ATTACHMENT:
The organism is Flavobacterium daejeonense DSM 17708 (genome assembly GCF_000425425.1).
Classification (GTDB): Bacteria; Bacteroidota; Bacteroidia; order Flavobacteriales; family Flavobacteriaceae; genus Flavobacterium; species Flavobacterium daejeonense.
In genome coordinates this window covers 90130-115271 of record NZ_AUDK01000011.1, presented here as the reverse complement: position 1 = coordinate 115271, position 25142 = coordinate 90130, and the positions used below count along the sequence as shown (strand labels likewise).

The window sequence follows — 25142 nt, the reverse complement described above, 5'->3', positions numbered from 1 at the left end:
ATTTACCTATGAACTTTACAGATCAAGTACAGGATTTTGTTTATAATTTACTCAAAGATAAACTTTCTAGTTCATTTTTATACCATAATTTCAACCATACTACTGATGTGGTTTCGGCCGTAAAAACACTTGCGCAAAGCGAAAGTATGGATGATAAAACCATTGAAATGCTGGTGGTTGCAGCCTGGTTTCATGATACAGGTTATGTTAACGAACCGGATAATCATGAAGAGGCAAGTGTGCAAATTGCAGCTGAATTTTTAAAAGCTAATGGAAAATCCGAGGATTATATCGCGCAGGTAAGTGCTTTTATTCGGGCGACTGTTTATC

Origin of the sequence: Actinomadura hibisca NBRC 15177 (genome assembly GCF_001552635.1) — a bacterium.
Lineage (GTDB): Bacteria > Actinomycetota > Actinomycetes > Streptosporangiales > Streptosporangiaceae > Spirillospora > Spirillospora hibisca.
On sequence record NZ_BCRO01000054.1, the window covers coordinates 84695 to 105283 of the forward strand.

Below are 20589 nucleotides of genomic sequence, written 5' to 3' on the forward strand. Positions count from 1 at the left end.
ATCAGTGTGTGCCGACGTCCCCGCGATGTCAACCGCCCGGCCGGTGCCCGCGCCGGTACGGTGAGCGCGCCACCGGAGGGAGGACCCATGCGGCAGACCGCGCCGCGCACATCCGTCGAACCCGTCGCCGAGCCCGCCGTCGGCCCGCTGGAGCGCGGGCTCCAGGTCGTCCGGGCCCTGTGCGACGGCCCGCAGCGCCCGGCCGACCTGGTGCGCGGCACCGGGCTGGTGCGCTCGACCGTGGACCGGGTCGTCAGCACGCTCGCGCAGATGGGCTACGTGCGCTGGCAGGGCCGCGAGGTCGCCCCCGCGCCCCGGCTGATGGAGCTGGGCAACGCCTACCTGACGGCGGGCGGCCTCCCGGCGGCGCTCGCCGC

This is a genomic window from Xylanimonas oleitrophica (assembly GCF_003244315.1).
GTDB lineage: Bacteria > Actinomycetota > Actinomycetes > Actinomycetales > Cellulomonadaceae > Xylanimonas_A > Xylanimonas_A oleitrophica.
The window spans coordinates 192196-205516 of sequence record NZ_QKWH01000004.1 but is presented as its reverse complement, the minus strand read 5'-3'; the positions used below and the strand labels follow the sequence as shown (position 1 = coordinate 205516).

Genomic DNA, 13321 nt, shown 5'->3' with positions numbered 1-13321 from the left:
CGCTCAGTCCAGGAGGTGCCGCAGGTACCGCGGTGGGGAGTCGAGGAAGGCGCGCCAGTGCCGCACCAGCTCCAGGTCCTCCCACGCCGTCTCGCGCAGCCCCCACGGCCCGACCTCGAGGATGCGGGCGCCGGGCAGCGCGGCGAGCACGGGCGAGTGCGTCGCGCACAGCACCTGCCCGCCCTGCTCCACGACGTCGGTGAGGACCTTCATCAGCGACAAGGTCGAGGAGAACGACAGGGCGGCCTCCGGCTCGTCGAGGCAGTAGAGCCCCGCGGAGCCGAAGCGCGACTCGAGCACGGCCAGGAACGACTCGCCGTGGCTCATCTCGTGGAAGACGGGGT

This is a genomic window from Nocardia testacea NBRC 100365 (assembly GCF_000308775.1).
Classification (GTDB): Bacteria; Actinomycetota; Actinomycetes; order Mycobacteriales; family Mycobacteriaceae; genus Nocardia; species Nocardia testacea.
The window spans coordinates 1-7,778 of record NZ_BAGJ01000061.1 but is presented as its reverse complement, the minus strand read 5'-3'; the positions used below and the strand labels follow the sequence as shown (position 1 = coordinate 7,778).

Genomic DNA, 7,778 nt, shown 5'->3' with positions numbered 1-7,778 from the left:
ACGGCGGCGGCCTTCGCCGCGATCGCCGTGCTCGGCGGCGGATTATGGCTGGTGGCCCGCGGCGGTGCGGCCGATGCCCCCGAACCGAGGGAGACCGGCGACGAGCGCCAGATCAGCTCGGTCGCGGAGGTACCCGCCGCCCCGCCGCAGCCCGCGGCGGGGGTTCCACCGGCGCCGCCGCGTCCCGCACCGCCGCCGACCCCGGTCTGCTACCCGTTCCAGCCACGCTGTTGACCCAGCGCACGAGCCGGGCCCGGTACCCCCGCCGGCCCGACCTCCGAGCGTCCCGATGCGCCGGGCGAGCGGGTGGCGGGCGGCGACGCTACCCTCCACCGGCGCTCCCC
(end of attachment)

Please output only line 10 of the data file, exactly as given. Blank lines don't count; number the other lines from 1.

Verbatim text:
ATCAGTGTGTGCCGACGTCCCCGCGATGTCAACCGCCCGGCCGGTGCCCGCGCCGGTACGGTGAGCGCGCCACCGGAGGGAGGACCCATGCGGCAGACCGCGCCGCGCACATCCGTCGAACCCGTCGCCGAGCCCGCCGTCGGCCCGCTGGAGCGCGGGCTCCAGGTCGTCCGGGCCCTGTGCGACGGCCCGCAGCGCCCGGCCGACCTGGTGCGCGGCACCGGGCTGGTGCGCTCGACCGTGGACCGGGTCGTCAGCACGCTCGCGCAGATGGGCTACGTGCGCTGGCAGGGCCGCGAGGTCGCCCCCGCGCCCCGGCTGATGGAGCTGGGCAACGCCTACCTGACGGCGGGCGGCCTCCCGGCGGCGCTCGCCGC